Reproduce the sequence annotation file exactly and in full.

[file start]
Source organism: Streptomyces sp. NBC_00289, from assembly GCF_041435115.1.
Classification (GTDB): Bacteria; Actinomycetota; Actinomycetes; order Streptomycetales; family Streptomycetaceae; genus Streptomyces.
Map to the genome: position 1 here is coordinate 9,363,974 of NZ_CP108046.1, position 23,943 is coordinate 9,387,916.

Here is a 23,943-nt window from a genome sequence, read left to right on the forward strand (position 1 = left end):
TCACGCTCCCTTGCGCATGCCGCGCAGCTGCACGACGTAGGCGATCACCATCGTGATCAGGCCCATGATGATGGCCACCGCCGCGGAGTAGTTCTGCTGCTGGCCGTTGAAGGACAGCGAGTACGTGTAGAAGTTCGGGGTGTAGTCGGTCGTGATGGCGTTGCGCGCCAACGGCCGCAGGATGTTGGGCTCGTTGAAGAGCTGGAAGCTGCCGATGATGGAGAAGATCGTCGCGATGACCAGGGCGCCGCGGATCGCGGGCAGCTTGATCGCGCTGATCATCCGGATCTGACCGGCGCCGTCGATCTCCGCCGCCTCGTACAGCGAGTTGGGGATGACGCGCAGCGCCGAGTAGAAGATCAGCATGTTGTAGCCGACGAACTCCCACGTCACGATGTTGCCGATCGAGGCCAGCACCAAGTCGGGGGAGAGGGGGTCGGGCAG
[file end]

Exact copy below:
Source organism: Streptomyces sp. NBC_00289, from assembly GCF_041435115.1.
Classification (GTDB): Bacteria; Actinomycetota; Actinomycetes; order Streptomycetales; family Streptomycetaceae; genus Streptomyces.
Map to the genome: position 1 here is coordinate 9,363,974 of NZ_CP108046.1, position 23,943 is coordinate 9,387,916.

Here is a 23,943-nt window from a genome sequence, read left to right on the forward strand (position 1 = left end):
TCACGCTCCCTTGCGCATGCCGCGCAGCTGCACGACGTAGGCGATCACCATCGTGATCAGGCCCATGATGATGGCCACCGCCGCGGAGTAGTTCTGCTGCTGGCCGTTGAAGGACAGCGAGTACGTGTAGAAGTTCGGGGTGTAGTCGGTCGTGATGGCGTTGCGCGCCAACGGCCGCAGGATGTTGGGCTCGTTGAAGAGCTGGAAGCTGCCGATGATGGAGAAGATCGTCGCGATGACCAGGGCGCCGCGGATCGCGGGCAGCTTGATCGCGCTGATCATCCGGATCTGACCGGCGCCGTCGATCTCCGCCGCCTCGTACAGCGAGTTGGGGATGACGCGCAGCGCCGAGTAGAAGATCAGCATGTTGTAGCCGACGAACTCCCACGTCACGATGTTGCCGATCGAGGCCAGCACCAAGTCGGGGGAGAGGGGGTCGGGCAG